Legalization of Marijuana is a controversial topic, and like any other contentious subject, it faces a great number of support and opposition. According to Gerber, the drug was termed illegal from the early 1990s, but after the passing of the Marijuana Tax Act of 1937 possession of marijuana was termed as a crime, as it was even used in the industries (Gerber14). With time, the American Medical Association (AMA) championed against the claims that marijuana causes insanity, and was not of the same level as opium and cocaine. Gerber argues that by 1969, the Marijuana Tax Act was declared unconstitutional and passed the Controlled Substances Act of 1970 (Gerber 24). At the time President Nixon and later Reagan were on a war against drugs; thus, possession of marijuana had immense penalties on the peddlers (Gerber 78). From the above, it is warranted to argue that banning of marijuana was not based on facts, but on assumptions, and claims based on the benefits of certain personalities in the country. Therefore, marijuana should be legalized because it has medicinal use, it will reduce crime, and it will generate tax revenue and the facts for its prohibition are invalid.
Many people ask, why should marijuana be legalized? But the question being asked here is why should marijuana be illegal? First of all, there is no good reason as to why marijuana should not be legalized. Individuals deserve a right to make their own choices of what is fit for them to use and use it properly. The government only has a right to make choices on individual’s choices if they hurt other people or endanger other people’s lives. This should not be applied to marijuana because people using it, use it at their own will and also, marijuana is far much less dangerous compared to other drugs like tobacco and alcohol. Therefore, the government should not tell individuals what they should do as long as they are not harming other people, which is in the case of marijuana. There is no better reason that exists and provides support for not legalizing weed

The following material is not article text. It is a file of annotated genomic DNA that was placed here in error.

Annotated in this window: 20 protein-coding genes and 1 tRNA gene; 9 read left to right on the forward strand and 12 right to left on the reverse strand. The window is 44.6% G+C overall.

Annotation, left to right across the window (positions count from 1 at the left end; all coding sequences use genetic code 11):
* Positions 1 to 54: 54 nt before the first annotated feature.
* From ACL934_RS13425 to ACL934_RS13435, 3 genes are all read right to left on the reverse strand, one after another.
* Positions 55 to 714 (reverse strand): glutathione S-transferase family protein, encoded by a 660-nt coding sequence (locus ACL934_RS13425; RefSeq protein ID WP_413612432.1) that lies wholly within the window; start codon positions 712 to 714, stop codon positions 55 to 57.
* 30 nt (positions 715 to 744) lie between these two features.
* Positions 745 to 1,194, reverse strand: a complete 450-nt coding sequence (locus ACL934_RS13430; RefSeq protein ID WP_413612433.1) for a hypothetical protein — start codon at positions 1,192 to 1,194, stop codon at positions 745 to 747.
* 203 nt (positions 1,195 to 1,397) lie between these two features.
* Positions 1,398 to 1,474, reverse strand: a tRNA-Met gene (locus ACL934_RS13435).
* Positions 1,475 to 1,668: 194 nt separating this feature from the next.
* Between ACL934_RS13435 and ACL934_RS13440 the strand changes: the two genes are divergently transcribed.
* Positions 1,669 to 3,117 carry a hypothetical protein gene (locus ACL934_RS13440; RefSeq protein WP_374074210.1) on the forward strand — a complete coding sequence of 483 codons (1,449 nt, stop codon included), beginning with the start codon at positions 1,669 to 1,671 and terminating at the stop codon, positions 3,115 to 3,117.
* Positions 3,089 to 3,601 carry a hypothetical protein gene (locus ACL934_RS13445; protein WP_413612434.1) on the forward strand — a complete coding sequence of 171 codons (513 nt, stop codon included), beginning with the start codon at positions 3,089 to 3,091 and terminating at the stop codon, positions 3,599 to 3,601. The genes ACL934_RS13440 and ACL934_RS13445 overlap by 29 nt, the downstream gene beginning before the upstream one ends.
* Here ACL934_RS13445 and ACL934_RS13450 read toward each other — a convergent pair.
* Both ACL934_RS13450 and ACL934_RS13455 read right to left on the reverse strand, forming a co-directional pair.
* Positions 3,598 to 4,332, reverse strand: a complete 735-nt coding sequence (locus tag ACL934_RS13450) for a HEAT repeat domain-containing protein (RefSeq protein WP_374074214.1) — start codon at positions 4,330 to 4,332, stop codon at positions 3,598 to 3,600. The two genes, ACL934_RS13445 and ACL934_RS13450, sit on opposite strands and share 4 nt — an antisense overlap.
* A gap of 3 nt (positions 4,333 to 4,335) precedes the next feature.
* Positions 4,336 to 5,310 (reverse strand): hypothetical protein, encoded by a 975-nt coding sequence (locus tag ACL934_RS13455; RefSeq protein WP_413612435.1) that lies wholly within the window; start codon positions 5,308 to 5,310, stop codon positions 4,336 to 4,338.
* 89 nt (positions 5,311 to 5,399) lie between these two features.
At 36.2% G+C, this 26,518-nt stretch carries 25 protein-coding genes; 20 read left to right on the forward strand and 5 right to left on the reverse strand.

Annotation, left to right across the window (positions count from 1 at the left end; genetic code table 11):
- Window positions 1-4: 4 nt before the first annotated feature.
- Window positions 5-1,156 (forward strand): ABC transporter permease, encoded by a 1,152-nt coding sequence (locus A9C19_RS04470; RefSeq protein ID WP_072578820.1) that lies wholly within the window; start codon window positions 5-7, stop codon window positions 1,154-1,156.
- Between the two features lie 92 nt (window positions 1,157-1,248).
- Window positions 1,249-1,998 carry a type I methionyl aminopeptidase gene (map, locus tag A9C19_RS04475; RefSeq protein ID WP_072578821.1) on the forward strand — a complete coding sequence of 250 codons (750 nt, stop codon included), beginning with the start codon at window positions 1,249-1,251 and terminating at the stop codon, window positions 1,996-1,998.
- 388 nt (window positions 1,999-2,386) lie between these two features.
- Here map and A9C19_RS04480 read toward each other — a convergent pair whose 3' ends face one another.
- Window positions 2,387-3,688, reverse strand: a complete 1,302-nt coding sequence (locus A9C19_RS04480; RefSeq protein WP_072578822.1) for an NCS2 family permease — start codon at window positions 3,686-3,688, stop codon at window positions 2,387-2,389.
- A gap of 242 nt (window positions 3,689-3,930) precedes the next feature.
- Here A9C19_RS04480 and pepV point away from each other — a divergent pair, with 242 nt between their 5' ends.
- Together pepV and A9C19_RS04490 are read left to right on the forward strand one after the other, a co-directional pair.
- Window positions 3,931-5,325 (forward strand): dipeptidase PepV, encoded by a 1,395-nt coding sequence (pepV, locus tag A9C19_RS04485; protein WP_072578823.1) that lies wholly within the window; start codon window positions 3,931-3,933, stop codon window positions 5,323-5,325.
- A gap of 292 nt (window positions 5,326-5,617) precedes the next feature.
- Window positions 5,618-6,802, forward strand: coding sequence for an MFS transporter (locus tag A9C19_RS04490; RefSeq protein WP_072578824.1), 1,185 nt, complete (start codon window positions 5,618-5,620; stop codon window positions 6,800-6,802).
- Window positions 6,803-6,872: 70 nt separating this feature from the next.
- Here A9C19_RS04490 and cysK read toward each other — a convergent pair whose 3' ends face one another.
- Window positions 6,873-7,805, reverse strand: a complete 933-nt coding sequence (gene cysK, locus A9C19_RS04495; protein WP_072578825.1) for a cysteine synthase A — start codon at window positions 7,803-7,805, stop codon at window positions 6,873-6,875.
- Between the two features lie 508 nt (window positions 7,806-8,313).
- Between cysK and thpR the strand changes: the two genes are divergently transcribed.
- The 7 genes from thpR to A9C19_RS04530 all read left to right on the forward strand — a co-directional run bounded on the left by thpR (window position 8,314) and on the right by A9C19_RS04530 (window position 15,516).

One of the main reasons in support of the legalization of weed is from a medical point of view; marijuana is medicinal. Medicinal marijuana is the use of cannabis and its extracts as a remedy for curing or managing medical conditions. This form of medication has been in use since 2, 757 BC, and today continues to elicit mixed debates about its legalization, and subsequent use in medical institutions. The idea surrounding the legalization has been generating heated debates from all quarters. Despite documented evidences of the health benefits of marijuana, various governments around the world have delayed to give the issue a positive approach citing a lack of consistent scientific data to back up the claims (Califano 967). Opponents argue that this form of medication is obsolete, as there are improved and safer methods that can perform the same roles as marijuana. Besides, governments fear that upon its legalization, there is a high likelihood of abusing the substance, and this could further worsen one’s state of health. Opposition of this move also stems from the idea that since smoking is the cheapest way of using marijuana, users could resort to this method rather than the safer methods such as the use of vaporizers, and this could create smoke-related complications such cancer.